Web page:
17. I Can’t Give You What I Don’t Have

17. I Can’t Give You What I Don’t Have

From Chicken Soup for the Soul: The Power of Forgiveness

I Can’t Give You What I Don’t Have

Find the love you seek, by first finding the love within yourself. Learn to rest in that place within you that is your true home.

~Sri Sri Ravi Shankar

I watched two young boys sharing some candy. It didn’t take long for them to eat all of it, and the younger boy asked the older one for more candy. The older boy said, “I don’t have any more candy.” But the younger boy kept asking for more. Finally the older boy said, “I can’t give you what I don’t have.”

I didn’t know the boys and the scene probably took less than two minutes, but it changed my life.

I’d learned an important lesson. People can’t give what they don’t have. The older boy wasn’t being selfish or mean; he wasn’t hoarding candy to eat later. He simply didn’t have any more candy.

I’d had a very unhappy childhood. My mother hadn’t wanted a child and she was cold, indifferent and never displayed any signs of affection toward me.

I spent my childhood trying to be perfect so she’d love me. I was quiet, kept my room clean and was very little trouble. As a teenager I helped with the housework, got good grades in school and never talked back. She admired a necklace in a store one day and I skipped my school lunches for a month to save money to buy her the necklace. After she got it, she never wore it. I vowed someday I’d be rich enough to buy her gifts she’d like and then she’d like me.

As an adult, I lived in another state but sent her cards and gifts for every important occasion, and because she was on a limited income, I often sent money to her. I called her but she didn’t call me. I sent her cards and gifts but she didn’t send even a Christmas card.

I was sure eventually, if I was good enough, if I loved her enough, if I did enough, I’d win her over and she’d love me. It was like trying to thaw a glacier with a candle.

And then watching two small boys sharing candy taught me more than I’d ever learned from books, or therapy, or counseling. People can’t give what they don’t have.

No matter how old I got, when I was around her I felt five years old, begging her to hang my kindergarten drawing on the refrigerator door, wanting praise, wanting acceptance, wanting love. I could go to her every day for the rest of my life asking her to love me, but it would never happen. There was no love to give.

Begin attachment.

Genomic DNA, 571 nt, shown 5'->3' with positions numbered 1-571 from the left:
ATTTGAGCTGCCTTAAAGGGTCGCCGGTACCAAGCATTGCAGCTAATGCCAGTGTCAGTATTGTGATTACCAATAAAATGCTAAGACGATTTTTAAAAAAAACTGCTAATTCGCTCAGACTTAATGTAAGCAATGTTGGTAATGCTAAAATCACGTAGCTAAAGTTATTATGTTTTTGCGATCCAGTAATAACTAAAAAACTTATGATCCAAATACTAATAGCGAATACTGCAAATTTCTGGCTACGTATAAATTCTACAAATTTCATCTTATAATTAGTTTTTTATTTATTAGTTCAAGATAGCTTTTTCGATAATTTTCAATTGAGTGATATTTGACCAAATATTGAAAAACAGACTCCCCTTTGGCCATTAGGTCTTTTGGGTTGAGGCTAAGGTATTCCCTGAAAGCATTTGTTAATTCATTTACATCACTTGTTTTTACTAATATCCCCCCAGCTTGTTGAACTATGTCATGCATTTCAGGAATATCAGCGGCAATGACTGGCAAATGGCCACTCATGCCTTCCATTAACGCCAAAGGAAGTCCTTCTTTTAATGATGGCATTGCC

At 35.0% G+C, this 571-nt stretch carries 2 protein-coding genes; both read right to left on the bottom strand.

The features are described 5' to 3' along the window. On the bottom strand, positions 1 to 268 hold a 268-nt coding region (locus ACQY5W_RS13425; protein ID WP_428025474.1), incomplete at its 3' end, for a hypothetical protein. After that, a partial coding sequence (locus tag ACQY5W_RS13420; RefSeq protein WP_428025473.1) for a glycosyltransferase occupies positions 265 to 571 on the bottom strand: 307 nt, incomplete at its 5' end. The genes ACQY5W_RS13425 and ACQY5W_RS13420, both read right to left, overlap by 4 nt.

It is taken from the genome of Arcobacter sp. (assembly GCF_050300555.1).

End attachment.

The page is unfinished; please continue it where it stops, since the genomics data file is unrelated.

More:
A cousin had been telling me for months that I needed to travel across four states to visit my mother in her nursing home before it was too late. She emphasized the words “too late.”

My mother had not asked me to come. In fact she hadn’t answered any of my letters for a year.

There was no reason to travel hundreds of miles to be disappointed. She wasn’t going to suddenly throw her arms around me and hug me and say she loved me and she was sorry for being cold and distant all these years. No. Nothing had changed, she had not changed.

But I had changed.

I’d blamed her for withholding love from me as both a child and an adult. I’d been hurt, angry, wounded, frustrated, and confused. Why couldn’t she love me? Why wouldn’t she love me?

The answer was simple. There was no love in her to give. She wasn’t withholding anything; it simply wasn’t there. She couldn’t give what she didn’t have.

And now I could let go. I could stop trying. I could stop crying. I could stop hoping things would change. I could let her go. I was no longer angry, I was just relieved. I could give up.

I wasn’t going to make the long trip in hopes of salvaging something that never existed.

I don’t have a puzzle to solve, I didn’t do anything wrong, I wasn’t a bad child. My mother was a woman who, for whatever reason, had no maternal feelings.

The long struggle was over. I could never win her over. I was never going to hear the words, “I love you. I’m proud of you. I’m glad you are my daughter.”

I’m letting you go, Mother. You don’t have to say anything.

I know you can’t give what you don’t have.

~April Knight

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